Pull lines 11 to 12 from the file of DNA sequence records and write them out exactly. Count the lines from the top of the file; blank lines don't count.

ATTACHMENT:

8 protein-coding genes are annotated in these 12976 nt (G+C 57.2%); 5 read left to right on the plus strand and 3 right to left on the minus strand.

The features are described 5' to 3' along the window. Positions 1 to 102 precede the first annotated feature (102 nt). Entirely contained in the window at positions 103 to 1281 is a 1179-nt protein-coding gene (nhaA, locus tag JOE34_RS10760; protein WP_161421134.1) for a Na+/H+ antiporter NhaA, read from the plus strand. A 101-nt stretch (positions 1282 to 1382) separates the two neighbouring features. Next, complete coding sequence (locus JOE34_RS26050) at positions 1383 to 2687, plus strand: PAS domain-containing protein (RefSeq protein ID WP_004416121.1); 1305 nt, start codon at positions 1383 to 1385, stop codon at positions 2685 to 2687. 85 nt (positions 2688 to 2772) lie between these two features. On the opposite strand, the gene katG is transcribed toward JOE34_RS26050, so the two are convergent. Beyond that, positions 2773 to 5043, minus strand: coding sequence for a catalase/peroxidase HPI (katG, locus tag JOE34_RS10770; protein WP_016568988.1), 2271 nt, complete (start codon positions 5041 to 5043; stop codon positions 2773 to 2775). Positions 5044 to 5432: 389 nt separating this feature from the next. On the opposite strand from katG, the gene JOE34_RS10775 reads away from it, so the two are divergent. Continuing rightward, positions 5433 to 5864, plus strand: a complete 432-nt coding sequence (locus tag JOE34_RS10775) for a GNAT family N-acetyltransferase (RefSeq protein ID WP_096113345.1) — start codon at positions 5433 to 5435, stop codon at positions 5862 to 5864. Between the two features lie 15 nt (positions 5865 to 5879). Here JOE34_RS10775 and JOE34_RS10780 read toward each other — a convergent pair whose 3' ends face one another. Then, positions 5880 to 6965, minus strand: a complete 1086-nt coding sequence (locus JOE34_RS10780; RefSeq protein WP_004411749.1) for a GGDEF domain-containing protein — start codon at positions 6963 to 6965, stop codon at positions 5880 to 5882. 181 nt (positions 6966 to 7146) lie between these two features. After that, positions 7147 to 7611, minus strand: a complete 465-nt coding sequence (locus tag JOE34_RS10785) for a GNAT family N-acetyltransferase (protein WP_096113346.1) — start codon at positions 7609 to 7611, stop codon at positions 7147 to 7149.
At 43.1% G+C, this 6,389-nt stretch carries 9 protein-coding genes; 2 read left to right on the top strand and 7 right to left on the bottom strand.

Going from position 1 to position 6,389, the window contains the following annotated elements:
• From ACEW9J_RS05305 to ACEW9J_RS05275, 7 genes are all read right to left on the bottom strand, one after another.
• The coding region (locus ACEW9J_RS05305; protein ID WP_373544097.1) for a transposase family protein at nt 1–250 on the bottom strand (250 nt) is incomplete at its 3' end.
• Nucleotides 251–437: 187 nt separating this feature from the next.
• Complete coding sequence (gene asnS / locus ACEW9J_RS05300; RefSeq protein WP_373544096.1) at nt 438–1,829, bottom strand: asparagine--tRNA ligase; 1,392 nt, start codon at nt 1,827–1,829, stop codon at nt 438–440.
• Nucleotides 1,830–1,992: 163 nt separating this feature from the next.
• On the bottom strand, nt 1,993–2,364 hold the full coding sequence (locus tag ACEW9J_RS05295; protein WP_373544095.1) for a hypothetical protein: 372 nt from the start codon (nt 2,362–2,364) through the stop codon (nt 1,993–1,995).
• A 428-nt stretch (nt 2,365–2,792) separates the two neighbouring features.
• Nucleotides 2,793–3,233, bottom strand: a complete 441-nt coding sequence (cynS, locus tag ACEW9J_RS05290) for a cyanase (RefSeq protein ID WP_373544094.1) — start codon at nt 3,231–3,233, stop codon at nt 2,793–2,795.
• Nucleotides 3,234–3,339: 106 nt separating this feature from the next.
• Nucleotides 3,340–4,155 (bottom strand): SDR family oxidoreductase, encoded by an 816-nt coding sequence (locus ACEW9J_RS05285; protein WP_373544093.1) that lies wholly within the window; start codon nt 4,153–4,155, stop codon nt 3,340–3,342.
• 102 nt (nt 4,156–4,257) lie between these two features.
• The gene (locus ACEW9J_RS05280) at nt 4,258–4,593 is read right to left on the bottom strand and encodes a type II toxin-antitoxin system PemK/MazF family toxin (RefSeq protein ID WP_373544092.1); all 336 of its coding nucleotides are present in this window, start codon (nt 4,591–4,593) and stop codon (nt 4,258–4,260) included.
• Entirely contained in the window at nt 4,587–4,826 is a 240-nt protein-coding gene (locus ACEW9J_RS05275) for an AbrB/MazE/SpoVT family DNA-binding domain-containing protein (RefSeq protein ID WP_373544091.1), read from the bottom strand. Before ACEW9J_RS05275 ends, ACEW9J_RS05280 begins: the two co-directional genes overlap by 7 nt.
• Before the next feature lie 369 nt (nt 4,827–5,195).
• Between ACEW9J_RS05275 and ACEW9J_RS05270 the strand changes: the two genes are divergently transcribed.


• A 428-nt stretch (nt 2,365–2,792) separates the two neighbouring features.
• Nucleotides 2,793–3,233, bottom strand: a complete 441-nt coding sequence (cynS, locus tag ACEW9J_RS05290) for a cyanase (RefSeq protein ID WP_373544094.1) — start codon at nt 3,231–3,233, stop codon at nt 2,793–2,795.